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Adam Morton 

Why are marketers ignoring the data on short-termism?

Why are marketers ignoring the data on short-termism?

In a time of economic and political turmoil, the marketing industry needs to take a leaf from its own book, writes Adam Morton

Every marketer (and agency) seemingly knows about the dangers of short-termism when it comes to building brands. There have been reams of research and articles on the subject, perhaps most notably the IPA’s iconic The Long and the Short of it report back in 2013.

And yet, despite the continual weight of evidence that has built upon that original finding, businesses and marketing teams continue to under-invest in the long-term health of their brands and continually focus on short-term gains and the lowest hanging fruit.

Unfortunately, it doesn’t look like things are going to change anytime soon. In fact, the issue will be exacerbated further by the uncertainty surrounding Brexit and a possible recession to follow, with many reports already highlighting that brands will be looking to reduce investment.

Of course, it’s understandable. Focusing on the immediate future and cutting budgets delivers shareholder gains and often improves today’s bottom line. But still, the last 20 years of marketing have provided so much evidence for the other way of thinking. Real, lasting, long-term growth demands long-term thinking and investment in brand health. Brands that continue to invest during economic downturns are those that emerge as market leaders on the other side.

And that leads to the big question: in our data-obsessed industry, why are many continuing to ignore the data? Or alternatively, if the data isn’t being ignored, perhaps the situation is even worse than we thought. Does that mean marketers are aware of the evidence but powerless to do anything with it?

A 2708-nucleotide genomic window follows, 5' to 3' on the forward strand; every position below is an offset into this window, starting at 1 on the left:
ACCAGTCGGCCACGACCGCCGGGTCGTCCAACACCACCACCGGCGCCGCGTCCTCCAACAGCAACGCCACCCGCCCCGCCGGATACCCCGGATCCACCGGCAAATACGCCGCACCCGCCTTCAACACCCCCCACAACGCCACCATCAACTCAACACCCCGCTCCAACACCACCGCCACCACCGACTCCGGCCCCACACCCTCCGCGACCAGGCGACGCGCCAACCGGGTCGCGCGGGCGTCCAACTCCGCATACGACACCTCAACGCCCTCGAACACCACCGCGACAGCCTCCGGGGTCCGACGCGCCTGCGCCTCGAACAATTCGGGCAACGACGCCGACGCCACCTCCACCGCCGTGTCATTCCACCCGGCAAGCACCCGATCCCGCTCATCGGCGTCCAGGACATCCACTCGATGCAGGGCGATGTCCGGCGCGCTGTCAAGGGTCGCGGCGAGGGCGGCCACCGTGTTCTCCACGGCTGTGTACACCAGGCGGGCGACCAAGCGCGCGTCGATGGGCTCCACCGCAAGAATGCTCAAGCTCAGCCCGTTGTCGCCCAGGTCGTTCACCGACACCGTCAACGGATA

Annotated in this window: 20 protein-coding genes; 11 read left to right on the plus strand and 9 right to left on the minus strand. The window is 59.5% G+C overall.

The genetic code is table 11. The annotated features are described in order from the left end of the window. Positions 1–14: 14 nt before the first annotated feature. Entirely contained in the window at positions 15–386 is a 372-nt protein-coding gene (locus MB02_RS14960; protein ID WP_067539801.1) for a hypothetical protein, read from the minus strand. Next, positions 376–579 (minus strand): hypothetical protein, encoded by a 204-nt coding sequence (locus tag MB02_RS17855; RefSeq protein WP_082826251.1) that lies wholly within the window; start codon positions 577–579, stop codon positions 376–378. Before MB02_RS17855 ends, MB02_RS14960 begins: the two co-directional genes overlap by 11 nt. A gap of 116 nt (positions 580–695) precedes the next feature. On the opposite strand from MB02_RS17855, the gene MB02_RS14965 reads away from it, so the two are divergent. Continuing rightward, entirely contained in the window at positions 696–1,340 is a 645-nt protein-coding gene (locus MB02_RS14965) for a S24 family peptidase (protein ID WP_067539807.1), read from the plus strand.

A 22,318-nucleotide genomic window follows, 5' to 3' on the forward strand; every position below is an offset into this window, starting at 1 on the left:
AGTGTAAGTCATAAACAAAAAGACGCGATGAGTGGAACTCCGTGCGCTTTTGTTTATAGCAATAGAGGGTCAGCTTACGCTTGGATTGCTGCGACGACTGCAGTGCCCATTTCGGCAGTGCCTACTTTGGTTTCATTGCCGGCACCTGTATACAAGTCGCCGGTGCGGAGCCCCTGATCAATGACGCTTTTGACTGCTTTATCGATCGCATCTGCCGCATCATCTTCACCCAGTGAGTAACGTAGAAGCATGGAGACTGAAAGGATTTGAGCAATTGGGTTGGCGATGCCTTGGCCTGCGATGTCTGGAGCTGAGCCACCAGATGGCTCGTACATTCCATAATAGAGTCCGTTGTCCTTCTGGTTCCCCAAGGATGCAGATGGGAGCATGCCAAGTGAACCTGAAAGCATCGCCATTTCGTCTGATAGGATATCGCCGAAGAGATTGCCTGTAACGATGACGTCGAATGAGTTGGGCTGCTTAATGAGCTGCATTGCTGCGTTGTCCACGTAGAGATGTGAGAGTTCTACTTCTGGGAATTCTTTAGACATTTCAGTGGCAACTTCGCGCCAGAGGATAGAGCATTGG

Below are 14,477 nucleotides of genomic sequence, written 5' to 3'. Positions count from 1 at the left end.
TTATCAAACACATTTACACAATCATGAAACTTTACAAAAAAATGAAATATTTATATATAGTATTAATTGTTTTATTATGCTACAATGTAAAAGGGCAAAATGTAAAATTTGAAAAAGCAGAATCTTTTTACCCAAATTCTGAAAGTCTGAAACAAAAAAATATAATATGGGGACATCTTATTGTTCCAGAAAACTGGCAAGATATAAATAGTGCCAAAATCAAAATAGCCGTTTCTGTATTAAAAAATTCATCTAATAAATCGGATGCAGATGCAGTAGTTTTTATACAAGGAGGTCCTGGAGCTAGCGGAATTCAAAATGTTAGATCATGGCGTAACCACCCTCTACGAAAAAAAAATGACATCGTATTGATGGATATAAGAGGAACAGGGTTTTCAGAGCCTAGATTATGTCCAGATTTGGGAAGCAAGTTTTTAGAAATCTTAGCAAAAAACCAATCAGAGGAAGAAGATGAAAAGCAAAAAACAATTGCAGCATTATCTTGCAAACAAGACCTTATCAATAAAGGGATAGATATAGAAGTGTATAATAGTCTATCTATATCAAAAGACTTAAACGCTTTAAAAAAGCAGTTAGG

If that is the case, then it suggests the marketing function is still failing to demonstrate to the rest of the business the value in what it does, with marketing continuing to be viewed as a tax and not an investment. Surely we can’t still be languishing in those bad old days?

Marketing departments have unparalleled access to data and technology and so have the potential to be the greatest force within the business. In fact, they have the ability to understand the customer like no other. If that’s really the case, what’s holding us back?

It might well be an issue of trust. Over the last few years we have experienced a torrent of ‘fake news’, and it could be argued that that Brexit has highlighted the ‘self-interest’ rather than ‘serve’ nature of politics. Yet despite all of this, at the end of last year an IPSOS MORI poll showed that advertising executives were the least trusted profession, below both journalists and politicians!

Of course, marketing is more than just advertising, and many argue that its increased focus on only one of the ‘four Ps’ (promotion) has been to its detriment. But putting that to one side, the research does suggest a lack of belief in our profession.

In certain instances are marketers their own worst enemy, keen to align themselves to short-term objectives and vanity metrics in order to quickly prove their worth and get that bonus before moving on? Coupled with this marketers can rush to ensure they are seen as agile, adaptive and in tune with the pace of change rather than concerning themselves with ‘the long-term’... how very old school it seems, they say.

This desire, for instant rewards in the good times and the need to be in vogue, hampers their potential to prove their worth when times are tough. A truly selfless marketer with a view on sustainable growth would be more than happy to sign up to objectives aligned to long-term brand and business success.

Likewise, when there is positive business momentum, is that not the time to prepare and educate the business of the best course of action when times get tough? That’s when marketers can really come into their own as a force for driving the brand.

With so much turmoil underway and on the horizon, perhaps the marketing industry needs to take a leaf from its own book. Examine the data and use it to derive valuable insights. And when the data tells you to think more long-term, do so.

By Adam Morton is managing partner, client services at media agency UM

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